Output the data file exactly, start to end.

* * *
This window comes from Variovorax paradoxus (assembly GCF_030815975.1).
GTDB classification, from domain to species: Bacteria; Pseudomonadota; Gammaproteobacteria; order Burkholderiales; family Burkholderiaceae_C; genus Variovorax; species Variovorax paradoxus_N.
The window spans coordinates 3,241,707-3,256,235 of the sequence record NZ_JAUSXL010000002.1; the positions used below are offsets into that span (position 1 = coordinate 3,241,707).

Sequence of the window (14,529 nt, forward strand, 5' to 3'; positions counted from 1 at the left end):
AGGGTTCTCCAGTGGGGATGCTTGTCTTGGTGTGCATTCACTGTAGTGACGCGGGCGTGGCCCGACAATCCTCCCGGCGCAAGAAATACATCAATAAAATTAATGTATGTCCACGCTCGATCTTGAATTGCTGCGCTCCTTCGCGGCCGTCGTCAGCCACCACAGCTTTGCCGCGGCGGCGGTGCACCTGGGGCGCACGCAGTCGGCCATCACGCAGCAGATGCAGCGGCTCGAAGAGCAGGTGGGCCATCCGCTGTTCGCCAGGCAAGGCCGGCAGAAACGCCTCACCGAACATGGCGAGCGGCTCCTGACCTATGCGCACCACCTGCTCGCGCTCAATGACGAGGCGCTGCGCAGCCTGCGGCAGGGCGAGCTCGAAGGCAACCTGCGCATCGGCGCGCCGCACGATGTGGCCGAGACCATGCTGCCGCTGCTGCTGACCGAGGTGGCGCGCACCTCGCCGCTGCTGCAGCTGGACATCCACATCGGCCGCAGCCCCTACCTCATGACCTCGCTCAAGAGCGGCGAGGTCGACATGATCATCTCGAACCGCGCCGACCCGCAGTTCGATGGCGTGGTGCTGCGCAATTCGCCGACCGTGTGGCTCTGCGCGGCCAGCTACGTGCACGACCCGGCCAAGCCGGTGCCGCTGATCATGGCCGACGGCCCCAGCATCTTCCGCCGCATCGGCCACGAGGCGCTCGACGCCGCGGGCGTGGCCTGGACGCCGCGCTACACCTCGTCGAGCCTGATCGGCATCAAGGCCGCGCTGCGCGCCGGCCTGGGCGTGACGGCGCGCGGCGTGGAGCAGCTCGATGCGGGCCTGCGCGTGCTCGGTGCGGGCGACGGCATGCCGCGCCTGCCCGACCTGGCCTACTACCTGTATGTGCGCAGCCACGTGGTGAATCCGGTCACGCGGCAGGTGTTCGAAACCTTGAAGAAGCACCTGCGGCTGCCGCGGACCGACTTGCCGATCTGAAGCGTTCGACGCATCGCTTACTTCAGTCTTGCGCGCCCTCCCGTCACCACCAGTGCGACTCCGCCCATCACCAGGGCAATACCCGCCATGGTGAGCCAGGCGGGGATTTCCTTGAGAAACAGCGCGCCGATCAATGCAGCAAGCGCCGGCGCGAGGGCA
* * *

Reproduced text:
This window comes from Variovorax paradoxus (assembly GCF_030815975.1).
GTDB classification, from domain to species: Bacteria; Pseudomonadota; Gammaproteobacteria; order Burkholderiales; family Burkholderiaceae_C; genus Variovorax; species Variovorax paradoxus_N.
The window spans coordinates 3,241,707-3,256,235 of the sequence record NZ_JAUSXL010000002.1; the positions used below are offsets into that span (position 1 = coordinate 3,241,707).

Sequence of the window (14,529 nt, forward strand, 5' to 3'; positions counted from 1 at the left end):
AGGGTTCTCCAGTGGGGATGCTTGTCTTGGTGTGCATTCACTGTAGTGACGCGGGCGTGGCCCGACAATCCTCCCGGCGCAAGAAATACATCAATAAAATTAATGTATGTCCACGCTCGATCTTGAATTGCTGCGCTCCTTCGCGGCCGTCGTCAGCCACCACAGCTTTGCCGCGGCGGCGGTGCACCTGGGGCGCACGCAGTCGGCCATCACGCAGCAGATGCAGCGGCTCGAAGAGCAGGTGGGCCATCCGCTGTTCGCCAGGCAAGGCCGGCAGAAACGCCTCACCGAACATGGCGAGCGGCTCCTGACCTATGCGCACCACCTGCTCGCGCTCAATGACGAGGCGCTGCGCAGCCTGCGGCAGGGCGAGCTCGAAGGCAACCTGCGCATCGGCGCGCCGCACGATGTGGCCGAGACCATGCTGCCGCTGCTGCTGACCGAGGTGGCGCGCACCTCGCCGCTGCTGCAGCTGGACATCCACATCGGCCGCAGCCCCTACCTCATGACCTCGCTCAAGAGCGGCGAGGTCGACATGATCATCTCGAACCGCGCCGACCCGCAGTTCGATGGCGTGGTGCTGCGCAATTCGCCGACCGTGTGGCTCTGCGCGGCCAGCTACGTGCACGACCCGGCCAAGCCGGTGCCGCTGATCATGGCCGACGGCCCCAGCATCTTCCGCCGCATCGGCCACGAGGCGCTCGACGCCGCGGGCGTGGCCTGGACGCCGCGCTACACCTCGTCGAGCCTGATCGGCATCAAGGCCGCGCTGCGCGCCGGCCTGGGCGTGACGGCGCGCGGCGTGGAGCAGCTCGATGCGGGCCTGCGCGTGCTCGGTGCGGGCGACGGCATGCCGCGCCTGCCCGACCTGGCCTACTACCTGTATGTGCGCAGCCACGTGGTGAATCCGGTCACGCGGCAGGTGTTCGAAACCTTGAAGAAGCACCTGCGGCTGCCGCGGACCGACTTGCCGATCTGAAGCGTTCGACGCATCGCTTACTTCAGTCTTGCGCGCCCTCCCGTCACCACCAGTGCGACTCCGCCCATCACCAGGGCAATACCCGCCATGGTGAGCCAGGCGGGGATTTCCTTGAGAAACAGCGCGCCGATCAATGCAGCAAGCGCCGGCGCGAGGGCA